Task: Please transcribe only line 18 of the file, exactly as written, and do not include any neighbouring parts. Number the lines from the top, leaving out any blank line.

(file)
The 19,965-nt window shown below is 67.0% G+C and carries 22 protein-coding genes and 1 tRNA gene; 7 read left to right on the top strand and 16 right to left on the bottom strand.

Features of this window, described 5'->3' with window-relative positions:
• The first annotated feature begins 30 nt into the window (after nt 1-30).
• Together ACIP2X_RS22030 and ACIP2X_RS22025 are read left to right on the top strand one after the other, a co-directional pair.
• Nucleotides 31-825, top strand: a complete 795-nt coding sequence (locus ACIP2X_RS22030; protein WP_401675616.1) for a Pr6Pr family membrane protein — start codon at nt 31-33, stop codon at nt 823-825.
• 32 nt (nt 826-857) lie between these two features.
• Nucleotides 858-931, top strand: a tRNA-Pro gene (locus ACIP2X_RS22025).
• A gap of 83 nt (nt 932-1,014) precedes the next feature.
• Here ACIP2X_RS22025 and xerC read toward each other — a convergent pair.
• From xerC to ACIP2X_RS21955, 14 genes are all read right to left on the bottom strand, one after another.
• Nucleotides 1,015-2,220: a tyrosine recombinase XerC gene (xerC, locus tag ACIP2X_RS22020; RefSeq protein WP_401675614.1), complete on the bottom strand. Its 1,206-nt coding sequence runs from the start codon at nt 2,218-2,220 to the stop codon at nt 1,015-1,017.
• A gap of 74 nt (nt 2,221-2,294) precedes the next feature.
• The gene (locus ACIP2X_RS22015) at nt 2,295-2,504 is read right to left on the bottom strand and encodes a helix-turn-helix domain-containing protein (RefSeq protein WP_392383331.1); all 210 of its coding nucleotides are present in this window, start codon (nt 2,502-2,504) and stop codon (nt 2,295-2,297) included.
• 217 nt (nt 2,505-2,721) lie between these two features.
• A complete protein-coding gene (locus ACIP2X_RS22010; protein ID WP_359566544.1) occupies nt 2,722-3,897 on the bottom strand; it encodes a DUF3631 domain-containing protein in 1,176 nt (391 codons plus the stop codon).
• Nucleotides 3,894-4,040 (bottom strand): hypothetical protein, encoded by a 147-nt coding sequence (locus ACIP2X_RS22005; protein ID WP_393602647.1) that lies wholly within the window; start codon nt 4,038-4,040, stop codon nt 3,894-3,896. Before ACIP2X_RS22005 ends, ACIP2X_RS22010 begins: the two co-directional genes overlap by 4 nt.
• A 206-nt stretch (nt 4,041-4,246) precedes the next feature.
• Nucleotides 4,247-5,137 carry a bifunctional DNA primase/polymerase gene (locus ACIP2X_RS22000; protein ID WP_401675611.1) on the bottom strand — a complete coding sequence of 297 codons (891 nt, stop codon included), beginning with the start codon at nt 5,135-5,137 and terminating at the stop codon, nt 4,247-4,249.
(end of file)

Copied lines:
• Nucleotides 4,247-5,137 carry a bifunctional DNA primase/polymerase gene (locus ACIP2X_RS22000; protein ID WP_401675611.1) on the bottom strand — a complete coding sequence of 297 codons (891 nt, stop codon included), beginning with the start codon at nt 5,135-5,137 and terminating at the stop codon, nt 4,247-4,249.